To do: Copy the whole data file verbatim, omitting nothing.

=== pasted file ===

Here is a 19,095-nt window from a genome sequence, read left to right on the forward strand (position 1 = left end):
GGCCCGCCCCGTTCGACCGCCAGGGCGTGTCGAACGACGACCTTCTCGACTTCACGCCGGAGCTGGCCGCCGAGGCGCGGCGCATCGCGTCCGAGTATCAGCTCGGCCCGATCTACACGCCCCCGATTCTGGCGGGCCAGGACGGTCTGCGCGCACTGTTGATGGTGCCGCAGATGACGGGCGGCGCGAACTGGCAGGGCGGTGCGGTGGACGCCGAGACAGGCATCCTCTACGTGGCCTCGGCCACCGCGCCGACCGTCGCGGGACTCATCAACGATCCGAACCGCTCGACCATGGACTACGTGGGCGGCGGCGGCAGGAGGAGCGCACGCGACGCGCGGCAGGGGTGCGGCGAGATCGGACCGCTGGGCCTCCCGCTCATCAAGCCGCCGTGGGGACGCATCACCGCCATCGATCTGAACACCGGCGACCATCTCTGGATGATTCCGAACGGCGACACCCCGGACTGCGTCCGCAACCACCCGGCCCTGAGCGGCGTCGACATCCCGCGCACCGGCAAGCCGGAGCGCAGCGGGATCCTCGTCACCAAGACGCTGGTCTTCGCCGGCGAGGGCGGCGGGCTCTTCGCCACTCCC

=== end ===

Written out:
Here is a 19,095-nt window from a genome sequence, read left to right on the forward strand (position 1 = left end):
GGCCCGCCCCGTTCGACCGCCAGGGCGTGTCGAACGACGACCTTCTCGACTTCACGCCGGAGCTGGCCGCCGAGGCGCGGCGCATCGCGTCCGAGTATCAGCTCGGCCCGATCTACACGCCCCCGATTCTGGCGGGCCAGGACGGTCTGCGCGCACTGTTGATGGTGCCGCAGATGACGGGCGGCGCGAACTGGCAGGGCGGTGCGGTGGACGCCGAGACAGGCATCCTCTACGTGGCCTCGGCCACCGCGCCGACCGTCGCGGGACTCATCAACGATCCGAACCGCTCGACCATGGACTACGTGGGCGGCGGCGGCAGGAGGAGCGCACGCGACGCGCGGCAGGGGTGCGGCGAGATCGGACCGCTGGGCCTCCCGCTCATCAAGCCGCCGTGGGGACGCATCACCGCCATCGATCTGAACACCGGCGACCATCTCTGGATGATTCCGAACGGCGACACCCCGGACTGCGTCCGCAACCACCCGGCCCTGAGCGGCGTCGACATCCCGCGCACCGGCAAGCCGGAGCGCAGCGGGATCCTCGTCACCAAGACGCTGGTCTTCGCCGGCGAGGGCGGCGGGCTCTTCGCCACTCCC